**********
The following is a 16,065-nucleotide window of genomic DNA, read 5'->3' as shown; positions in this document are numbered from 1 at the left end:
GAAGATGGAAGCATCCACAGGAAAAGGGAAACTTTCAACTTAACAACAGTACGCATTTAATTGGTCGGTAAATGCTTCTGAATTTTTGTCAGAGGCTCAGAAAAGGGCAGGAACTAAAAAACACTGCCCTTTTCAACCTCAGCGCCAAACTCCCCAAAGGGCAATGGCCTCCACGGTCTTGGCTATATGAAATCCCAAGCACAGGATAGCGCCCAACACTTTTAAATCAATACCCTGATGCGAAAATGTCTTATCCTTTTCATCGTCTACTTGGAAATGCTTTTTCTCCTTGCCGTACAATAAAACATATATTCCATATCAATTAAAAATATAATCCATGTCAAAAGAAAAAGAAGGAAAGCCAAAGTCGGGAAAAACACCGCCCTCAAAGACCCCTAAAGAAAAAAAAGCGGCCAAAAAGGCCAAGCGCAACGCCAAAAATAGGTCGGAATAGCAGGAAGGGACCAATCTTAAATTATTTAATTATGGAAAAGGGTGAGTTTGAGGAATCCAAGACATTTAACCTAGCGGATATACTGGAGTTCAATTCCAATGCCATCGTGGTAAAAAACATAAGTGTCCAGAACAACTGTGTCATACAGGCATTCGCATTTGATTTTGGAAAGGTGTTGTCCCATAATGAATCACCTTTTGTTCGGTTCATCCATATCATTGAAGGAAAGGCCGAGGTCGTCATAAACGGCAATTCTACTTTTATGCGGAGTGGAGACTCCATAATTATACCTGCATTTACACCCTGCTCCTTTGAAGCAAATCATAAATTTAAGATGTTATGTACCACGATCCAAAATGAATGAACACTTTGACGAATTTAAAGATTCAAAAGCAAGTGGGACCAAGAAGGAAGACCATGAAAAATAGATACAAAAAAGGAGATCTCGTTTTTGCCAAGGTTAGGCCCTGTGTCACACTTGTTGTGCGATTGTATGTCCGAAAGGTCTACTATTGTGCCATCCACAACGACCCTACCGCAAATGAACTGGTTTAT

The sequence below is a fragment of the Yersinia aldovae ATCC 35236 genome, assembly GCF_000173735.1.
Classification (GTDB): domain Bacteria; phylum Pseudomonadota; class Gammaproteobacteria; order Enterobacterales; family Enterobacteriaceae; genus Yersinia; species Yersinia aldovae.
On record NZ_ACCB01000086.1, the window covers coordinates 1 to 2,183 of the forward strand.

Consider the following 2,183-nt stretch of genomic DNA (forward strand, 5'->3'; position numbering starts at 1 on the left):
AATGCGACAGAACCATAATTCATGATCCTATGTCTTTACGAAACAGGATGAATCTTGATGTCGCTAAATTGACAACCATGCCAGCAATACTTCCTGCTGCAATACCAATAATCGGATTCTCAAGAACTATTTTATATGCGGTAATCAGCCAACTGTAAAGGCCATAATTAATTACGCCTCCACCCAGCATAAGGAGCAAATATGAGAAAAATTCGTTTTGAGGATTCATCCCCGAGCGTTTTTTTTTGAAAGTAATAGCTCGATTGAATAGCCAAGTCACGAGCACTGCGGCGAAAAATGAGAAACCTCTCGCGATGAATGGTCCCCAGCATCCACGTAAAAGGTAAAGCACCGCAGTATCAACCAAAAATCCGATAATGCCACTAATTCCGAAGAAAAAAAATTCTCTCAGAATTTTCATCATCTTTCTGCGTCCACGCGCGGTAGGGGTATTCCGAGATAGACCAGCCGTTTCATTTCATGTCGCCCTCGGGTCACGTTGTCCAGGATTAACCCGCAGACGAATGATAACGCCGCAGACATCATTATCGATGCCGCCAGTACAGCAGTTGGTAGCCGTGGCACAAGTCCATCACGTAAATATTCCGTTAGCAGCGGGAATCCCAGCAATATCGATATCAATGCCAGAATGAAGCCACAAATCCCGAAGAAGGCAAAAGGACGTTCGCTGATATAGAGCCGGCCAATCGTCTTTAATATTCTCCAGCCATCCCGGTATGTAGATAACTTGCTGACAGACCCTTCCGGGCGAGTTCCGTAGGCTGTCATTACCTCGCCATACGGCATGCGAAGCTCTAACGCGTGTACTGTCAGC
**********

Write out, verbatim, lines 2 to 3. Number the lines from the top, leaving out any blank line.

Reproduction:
GAAGATGGAAGCATCCACAGGAAAAGGGAAACTTTCAACTTAACAACAGTACGCATTTAATTGGTCGGTAAATGCTTCTGAATTTTTGTCAGAGGCTCAGAAAAGGGCAGGAACTAAAAAACACTGCCCTTTTCAACCTCAGCGCCAAACTCCCCAAAGGGCAATGGCCTCCACGGTCTTGGCTATATGAAATCCCAAGCACAGGATAGCGCCCAACACTTTTAAATCAATACCCTGATGCGAAAATGTCTTATCCTTTTCATCGTCTACTTGGAAATGCTTTTTCTCCTTGCCGTACAATAAAACATATATTCCATATCAATTAAAAATATAATCCATGTCAAAAGAAAAAGAAGGAAAGCCAAAGTCGGGAAAAACACCGCCCTCAAAGACCCCTAAAGAAAAAAAAGCGGCCAAAAAGGCCAAGCGCAACGCCAAAAATAGGTCGGAATAGCAGGAAGGGACCAATCTTAAATTATTTAATTATGGAAAAGGGTGAGTTTGAGGAATCCAAGACATTTAACCTAGCGGATATACTGGAGTTCAATTCCAATGCCATCGTGGTAAAAAACATAAGTGTCCAGAACAACTGTGTCATACAGGCATTCGCATTTGATTTTGGAAAGGTGTTGTCCCATAATGAATCACCTTTTGTTCGGTTCATCCATATCATTGAAGGAAAGGCCGAGGTCGTCATAAACGGCAATTCTACTTTTATGCGGAGTGGAGACTCCATAATTATACCTGCATTTACACCCTGCTCCTTTGAAGCAAATCATAAATTTAAGATGTTATGTACCACGATCCAAAATGAATGAACACTTTGACGAATTTAAAGATTCAAAAGCAAGTGGGACCAAGAAGGAAGACCATGAAAAATAGATACAAAAAAGGAGATCTCGTTTTTGCCAAGGTTAGGCCCTGTGTCACACTTGTTGTGCGATTGTATGTCCGAAAGGTCTACTATTGTGCCATCCACAACGACCCTACCGCAAATGAACTGGTTTAT

The sequence below is a fragment of the Yersinia aldovae ATCC 35236 genome, assembly GCF_000173735.1.